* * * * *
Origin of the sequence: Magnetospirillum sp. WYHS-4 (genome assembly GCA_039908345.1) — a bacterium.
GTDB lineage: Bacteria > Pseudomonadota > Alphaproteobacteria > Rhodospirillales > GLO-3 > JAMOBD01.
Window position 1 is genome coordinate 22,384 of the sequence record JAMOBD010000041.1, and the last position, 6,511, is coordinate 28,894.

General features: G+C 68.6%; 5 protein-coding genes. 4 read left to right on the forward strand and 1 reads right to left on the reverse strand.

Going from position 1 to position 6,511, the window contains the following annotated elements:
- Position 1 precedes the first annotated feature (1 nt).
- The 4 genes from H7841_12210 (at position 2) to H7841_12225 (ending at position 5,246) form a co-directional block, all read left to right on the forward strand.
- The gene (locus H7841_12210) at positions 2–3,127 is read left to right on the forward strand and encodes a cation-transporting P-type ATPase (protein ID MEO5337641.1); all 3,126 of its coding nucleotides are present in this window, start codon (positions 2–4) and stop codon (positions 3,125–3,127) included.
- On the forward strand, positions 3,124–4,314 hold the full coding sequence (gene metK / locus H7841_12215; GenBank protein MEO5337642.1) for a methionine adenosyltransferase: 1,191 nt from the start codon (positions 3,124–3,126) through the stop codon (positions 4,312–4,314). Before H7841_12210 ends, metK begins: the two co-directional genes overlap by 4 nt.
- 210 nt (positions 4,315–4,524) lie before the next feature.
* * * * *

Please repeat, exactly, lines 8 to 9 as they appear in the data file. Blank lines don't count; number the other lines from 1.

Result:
- The gene (locus H7841_12210) at positions 2–3,127 is read left to right on the forward strand and encodes a cation-transporting P-type ATPase (protein ID MEO5337641.1); all 3,126 of its coding nucleotides are present in this window, start codon (positions 2–4) and stop codon (positions 3,125–3,127) included.
- On the forward strand, positions 3,124–4,314 hold the full coding sequence (gene metK / locus H7841_12215; GenBank protein MEO5337642.1) for a methionine adenosyltransferase: 1,191 nt from the start codon (positions 3,124–3,126) through the stop codon (positions 4,312–4,314). Before H7841_12210 ends, metK begins: the two co-directional genes overlap by 4 nt.